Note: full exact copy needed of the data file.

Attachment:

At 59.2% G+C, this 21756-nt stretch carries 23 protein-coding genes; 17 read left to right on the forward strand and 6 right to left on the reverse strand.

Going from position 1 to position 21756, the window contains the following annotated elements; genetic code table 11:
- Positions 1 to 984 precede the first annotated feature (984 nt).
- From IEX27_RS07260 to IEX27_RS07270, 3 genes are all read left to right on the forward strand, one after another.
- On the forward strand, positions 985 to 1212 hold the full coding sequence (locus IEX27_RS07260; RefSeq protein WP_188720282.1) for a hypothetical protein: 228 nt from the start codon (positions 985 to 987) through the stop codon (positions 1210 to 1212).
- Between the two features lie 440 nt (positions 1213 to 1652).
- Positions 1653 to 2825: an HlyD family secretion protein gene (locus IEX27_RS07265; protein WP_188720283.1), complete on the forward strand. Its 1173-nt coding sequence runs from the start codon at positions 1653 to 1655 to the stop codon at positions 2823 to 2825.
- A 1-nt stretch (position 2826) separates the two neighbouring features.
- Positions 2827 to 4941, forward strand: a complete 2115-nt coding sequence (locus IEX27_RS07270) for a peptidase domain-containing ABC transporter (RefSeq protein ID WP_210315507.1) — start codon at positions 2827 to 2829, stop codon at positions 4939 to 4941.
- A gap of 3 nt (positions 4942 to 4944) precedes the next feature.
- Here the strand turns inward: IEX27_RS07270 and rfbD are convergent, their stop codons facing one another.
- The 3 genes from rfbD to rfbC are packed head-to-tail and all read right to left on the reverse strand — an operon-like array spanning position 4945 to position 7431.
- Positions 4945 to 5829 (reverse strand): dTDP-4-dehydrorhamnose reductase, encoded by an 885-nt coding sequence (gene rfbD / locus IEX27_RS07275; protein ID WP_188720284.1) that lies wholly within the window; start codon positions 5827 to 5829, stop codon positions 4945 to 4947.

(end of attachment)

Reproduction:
At 59.2% G+C, this 21756-nt stretch carries 23 protein-coding genes; 17 read left to right on the forward strand and 6 right to left on the reverse strand.

Going from position 1 to position 21756, the window contains the following annotated elements; genetic code table 11:
- Positions 1 to 984 precede the first annotated feature (984 nt).
- From IEX27_RS07260 to IEX27_RS07270, 3 genes are all read left to right on the forward strand, one after another.
- On the forward strand, positions 985 to 1212 hold the full coding sequence (locus IEX27_RS07260; RefSeq protein WP_188720282.1) for a hypothetical protein: 228 nt from the start codon (positions 985 to 987) through the stop codon (positions 1210 to 1212).
- Between the two features lie 440 nt (positions 1213 to 1652).
- Positions 1653 to 2825: an HlyD family secretion protein gene (locus IEX27_RS07265; protein WP_188720283.1), complete on the forward strand. Its 1173-nt coding sequence runs from the start codon at positions 1653 to 1655 to the stop codon at positions 2823 to 2825.
- A 1-nt stretch (position 2826) separates the two neighbouring features.
- Positions 2827 to 4941, forward strand: a complete 2115-nt coding sequence (locus IEX27_RS07270) for a peptidase domain-containing ABC transporter (RefSeq protein ID WP_210315507.1) — start codon at positions 2827 to 2829, stop codon at positions 4939 to 4941.
- A gap of 3 nt (positions 4942 to 4944) precedes the next feature.
- Here the strand turns inward: IEX27_RS07270 and rfbD are convergent, their stop codons facing one another.
- The 3 genes from rfbD to rfbC are packed head-to-tail and all read right to left on the reverse strand — an operon-like array spanning position 4945 to position 7431.
- Positions 4945 to 5829 (reverse strand): dTDP-4-dehydrorhamnose reductase, encoded by an 885-nt coding sequence (gene rfbD / locus IEX27_RS07275; protein ID WP_188720284.1) that lies wholly within the window; start codon positions 5827 to 5829, stop codon positions 4945 to 4947.